Normal pregnancy is associated with two major series of alterations in the endocrine system. On the one hand hormonal changes necessary for the maintenance of pregnancy must occur and on the other pregnancy itself may influence the function of endocrine glands, such as the thyroid, which are not themselves directly involved in the maintenance of the pregnancy. In pregnancy therefore, and as a result of these normal physiological regulatory mechanisms, thyroid function must be interpreted with caution (Table 1). The situation is further complicated in those women with known (or previously unrecognised) thyroid disease, particularly if the aetiological basis of their disease is autoimmune (Table 1). In these women pregnancy may have a profound impact on their disease with amelioration during the pregnancy itself but with exacerbation in the post-partum period. In addition and as a result of their thyroid disease, alterations in the function of the foetal and neonatal thyroid may occur. Considerable interest has been focussed recently on alterations in thyroid function in pregnancy and the post-partum period in both normal women and women with known autoimmune thyroid disease and has been extensively reviewed (1-3). In the present study we have sought to examine prospectively the thyroid function of a group of normal women with no known history of thyroid disease, through pregnancy and the post-partum period. Our aim was to define the true prevalence of post-partum thyroid dysfunction (PPTD) in such women, to characterise the syndromes of PPTD developing and to determine the factors associated with their development.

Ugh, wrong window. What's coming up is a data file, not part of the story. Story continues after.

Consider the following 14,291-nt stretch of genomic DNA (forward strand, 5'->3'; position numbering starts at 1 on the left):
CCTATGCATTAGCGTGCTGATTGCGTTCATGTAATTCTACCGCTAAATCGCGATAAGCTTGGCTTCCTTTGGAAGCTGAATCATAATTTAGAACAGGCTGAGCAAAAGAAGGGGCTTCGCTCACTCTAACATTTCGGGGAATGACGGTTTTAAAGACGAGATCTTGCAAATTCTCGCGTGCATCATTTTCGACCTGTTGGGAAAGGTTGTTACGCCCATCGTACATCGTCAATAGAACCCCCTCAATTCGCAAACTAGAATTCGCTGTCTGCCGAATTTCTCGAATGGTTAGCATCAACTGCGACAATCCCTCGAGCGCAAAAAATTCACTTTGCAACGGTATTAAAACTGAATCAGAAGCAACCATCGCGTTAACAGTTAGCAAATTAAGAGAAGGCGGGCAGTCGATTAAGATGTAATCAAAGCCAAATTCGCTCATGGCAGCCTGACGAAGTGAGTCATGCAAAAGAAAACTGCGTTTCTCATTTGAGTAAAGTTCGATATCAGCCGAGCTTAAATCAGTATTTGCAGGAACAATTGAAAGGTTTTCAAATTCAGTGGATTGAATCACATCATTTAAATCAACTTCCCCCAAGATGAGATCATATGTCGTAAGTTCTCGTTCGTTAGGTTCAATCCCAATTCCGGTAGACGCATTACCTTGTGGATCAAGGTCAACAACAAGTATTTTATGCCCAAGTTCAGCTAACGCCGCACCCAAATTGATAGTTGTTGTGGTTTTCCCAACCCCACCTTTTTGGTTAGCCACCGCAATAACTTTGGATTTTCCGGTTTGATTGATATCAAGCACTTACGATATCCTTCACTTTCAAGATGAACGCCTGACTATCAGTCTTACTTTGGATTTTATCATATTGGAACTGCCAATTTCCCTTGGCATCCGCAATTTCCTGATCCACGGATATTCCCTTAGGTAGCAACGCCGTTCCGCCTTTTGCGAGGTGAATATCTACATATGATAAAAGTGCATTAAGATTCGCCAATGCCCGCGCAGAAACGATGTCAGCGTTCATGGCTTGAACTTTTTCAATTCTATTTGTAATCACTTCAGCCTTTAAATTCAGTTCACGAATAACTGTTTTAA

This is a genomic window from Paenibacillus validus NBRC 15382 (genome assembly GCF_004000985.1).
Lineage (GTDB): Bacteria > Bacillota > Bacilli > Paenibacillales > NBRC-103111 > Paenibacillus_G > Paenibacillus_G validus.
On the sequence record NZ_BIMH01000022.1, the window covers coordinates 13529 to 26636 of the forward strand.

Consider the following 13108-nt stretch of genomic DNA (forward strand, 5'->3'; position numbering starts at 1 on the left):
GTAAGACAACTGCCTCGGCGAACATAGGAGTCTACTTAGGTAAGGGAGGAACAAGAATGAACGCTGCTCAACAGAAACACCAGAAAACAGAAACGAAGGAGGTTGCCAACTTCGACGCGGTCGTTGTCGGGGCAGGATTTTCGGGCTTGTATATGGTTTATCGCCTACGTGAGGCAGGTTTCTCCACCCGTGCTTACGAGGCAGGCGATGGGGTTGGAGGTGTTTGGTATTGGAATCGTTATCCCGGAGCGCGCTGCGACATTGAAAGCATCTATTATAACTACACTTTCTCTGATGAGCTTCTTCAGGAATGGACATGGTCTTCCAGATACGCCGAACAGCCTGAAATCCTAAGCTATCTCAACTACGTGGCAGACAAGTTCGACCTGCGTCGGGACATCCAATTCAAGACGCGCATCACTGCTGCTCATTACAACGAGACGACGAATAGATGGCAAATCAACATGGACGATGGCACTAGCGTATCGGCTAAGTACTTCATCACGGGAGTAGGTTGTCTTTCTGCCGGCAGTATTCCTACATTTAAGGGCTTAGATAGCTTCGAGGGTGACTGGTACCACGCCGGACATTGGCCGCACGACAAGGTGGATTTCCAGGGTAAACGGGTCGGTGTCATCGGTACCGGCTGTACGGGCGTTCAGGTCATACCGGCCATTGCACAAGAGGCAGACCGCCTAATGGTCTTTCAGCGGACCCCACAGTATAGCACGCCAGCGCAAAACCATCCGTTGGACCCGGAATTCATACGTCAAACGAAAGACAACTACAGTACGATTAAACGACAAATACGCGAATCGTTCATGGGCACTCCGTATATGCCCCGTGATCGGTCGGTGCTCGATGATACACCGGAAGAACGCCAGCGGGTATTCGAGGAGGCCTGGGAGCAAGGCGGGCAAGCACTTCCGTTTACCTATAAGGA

KeywordsDepression Albumin Smoke Hypothyroidism Hyperthyroidism
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